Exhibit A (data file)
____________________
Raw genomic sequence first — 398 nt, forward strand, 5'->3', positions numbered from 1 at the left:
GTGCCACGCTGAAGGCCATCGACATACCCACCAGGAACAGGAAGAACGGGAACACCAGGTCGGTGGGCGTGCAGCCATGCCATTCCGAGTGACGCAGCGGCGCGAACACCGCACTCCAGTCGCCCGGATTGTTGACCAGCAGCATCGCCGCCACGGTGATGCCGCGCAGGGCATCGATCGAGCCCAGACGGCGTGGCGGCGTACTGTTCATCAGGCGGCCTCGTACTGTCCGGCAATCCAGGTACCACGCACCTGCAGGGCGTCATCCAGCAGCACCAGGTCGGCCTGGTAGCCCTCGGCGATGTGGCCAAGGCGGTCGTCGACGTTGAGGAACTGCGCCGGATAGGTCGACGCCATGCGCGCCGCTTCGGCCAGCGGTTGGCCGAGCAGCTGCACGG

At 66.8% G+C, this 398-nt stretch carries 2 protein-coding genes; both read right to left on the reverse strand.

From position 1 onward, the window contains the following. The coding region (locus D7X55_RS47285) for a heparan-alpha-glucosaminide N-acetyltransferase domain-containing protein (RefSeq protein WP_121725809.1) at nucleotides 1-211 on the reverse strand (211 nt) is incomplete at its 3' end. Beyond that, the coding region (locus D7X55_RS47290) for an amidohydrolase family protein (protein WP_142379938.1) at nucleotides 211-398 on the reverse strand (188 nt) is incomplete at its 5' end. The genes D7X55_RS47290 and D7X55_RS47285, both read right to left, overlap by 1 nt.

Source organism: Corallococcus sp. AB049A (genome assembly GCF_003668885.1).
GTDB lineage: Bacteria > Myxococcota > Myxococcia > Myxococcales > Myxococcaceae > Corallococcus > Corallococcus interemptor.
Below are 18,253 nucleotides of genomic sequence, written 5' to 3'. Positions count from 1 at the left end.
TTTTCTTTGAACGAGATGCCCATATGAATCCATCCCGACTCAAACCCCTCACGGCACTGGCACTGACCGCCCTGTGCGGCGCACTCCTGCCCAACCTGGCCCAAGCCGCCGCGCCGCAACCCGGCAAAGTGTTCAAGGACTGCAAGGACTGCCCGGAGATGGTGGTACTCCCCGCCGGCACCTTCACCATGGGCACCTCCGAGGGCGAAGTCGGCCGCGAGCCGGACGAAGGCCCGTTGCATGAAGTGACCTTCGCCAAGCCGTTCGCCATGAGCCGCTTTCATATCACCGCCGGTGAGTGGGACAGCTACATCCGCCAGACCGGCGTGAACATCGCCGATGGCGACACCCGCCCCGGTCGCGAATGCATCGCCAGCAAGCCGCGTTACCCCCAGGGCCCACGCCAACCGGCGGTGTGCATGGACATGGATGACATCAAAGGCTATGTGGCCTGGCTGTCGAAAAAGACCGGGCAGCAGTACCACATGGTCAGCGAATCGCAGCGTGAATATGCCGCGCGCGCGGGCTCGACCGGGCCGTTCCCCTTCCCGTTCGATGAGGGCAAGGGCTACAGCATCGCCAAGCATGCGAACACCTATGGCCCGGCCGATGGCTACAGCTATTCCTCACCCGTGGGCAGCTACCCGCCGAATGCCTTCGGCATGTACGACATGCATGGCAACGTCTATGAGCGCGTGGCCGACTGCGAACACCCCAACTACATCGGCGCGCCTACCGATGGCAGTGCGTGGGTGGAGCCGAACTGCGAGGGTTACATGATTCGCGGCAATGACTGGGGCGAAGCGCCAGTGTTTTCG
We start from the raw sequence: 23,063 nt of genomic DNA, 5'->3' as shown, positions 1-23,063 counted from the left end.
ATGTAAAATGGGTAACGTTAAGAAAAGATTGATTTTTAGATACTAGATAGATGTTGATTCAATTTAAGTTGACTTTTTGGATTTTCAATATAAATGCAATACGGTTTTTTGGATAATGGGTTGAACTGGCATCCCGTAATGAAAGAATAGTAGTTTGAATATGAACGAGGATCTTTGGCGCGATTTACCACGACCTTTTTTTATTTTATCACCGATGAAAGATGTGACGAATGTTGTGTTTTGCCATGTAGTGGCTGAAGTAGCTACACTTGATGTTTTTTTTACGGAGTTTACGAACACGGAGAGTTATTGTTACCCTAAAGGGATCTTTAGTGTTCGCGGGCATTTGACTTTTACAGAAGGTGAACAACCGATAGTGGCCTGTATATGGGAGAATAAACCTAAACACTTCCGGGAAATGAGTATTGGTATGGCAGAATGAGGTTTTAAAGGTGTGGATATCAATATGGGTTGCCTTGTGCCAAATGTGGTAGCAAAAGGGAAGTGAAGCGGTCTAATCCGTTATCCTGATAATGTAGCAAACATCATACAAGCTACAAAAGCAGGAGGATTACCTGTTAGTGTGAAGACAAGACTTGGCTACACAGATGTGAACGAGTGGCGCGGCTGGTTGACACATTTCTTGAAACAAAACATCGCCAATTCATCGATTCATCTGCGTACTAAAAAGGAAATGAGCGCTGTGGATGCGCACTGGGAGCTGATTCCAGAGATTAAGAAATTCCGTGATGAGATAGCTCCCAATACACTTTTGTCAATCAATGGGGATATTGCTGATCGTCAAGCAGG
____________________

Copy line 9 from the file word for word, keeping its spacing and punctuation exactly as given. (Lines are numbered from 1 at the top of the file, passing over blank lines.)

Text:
We start from the raw sequence: 23,063 nt of genomic DNA, 5'->3' as shown, positions 1-23,063 counted from the left end.